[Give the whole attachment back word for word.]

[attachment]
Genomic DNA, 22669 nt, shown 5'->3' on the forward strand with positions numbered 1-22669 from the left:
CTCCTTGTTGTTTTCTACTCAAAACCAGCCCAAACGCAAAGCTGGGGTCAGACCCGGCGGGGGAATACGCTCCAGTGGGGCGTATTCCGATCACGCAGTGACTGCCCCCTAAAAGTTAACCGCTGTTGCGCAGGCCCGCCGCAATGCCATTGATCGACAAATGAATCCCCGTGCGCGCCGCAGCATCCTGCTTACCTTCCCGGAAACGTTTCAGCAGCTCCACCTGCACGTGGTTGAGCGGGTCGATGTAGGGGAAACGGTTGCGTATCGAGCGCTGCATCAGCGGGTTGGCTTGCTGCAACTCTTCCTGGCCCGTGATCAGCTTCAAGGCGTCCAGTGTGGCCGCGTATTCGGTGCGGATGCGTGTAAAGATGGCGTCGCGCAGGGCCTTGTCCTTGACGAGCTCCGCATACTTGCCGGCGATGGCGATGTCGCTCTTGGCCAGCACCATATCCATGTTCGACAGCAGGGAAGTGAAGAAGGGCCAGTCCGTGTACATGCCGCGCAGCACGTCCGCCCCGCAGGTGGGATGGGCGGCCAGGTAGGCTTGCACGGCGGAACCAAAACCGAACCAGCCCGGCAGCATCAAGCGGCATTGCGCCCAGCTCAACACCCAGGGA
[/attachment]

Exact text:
Genomic DNA, 22669 nt, shown 5'->3' on the forward strand with positions numbered 1-22669 from the left:
CTCCTTGTTGTTTTCTACTCAAAACCAGCCCAAACGCAAAGCTGGGGTCAGACCCGGCGGGGGAATACGCTCCAGTGGGGCGTATTCCGATCACGCAGTGACTGCCCCCTAAAAGTTAACCGCTGTTGCGCAGGCCCGCCGCAATGCCATTGATCGACAAATGAATCCCCGTGCGCGCCGCAGCATCCTGCTTACCTTCCCGGAAACGTTTCAGCAGCTCCACCTGCACGTGGTTGAGCGGGTCGATGTAGGGGAAACGGTTGCGTATCGAGCGCTGCATCAGCGGGTTGGCTTGCTGCAACTCTTCCTGGCCCGTGATCAGCTTCAAGGCGTCCAGTGTGGCCGCGTATTCGGTGCGGATGCGTGTAAAGATGGCGTCGCGCAGGGCCTTGTCCTTGACGAGCTCCGCATACTTGCCGGCGATGGCGATGTCGCTCTTGGCCAGCACCATATCCATGTTCGACAGCAGGGAAGTGAAGAAGGGCCAGTCCGTGTACATGCCGCGCAGCACGTCCGCCCCGCAGGTGGGATGGGCGGCCAGGTAGGCTTGCACGGCGGAACCAAAACCGAACCAGCCCGGCAGCATCAAGCGGCATTGCGCCCAGCTCAACACCCAGGGA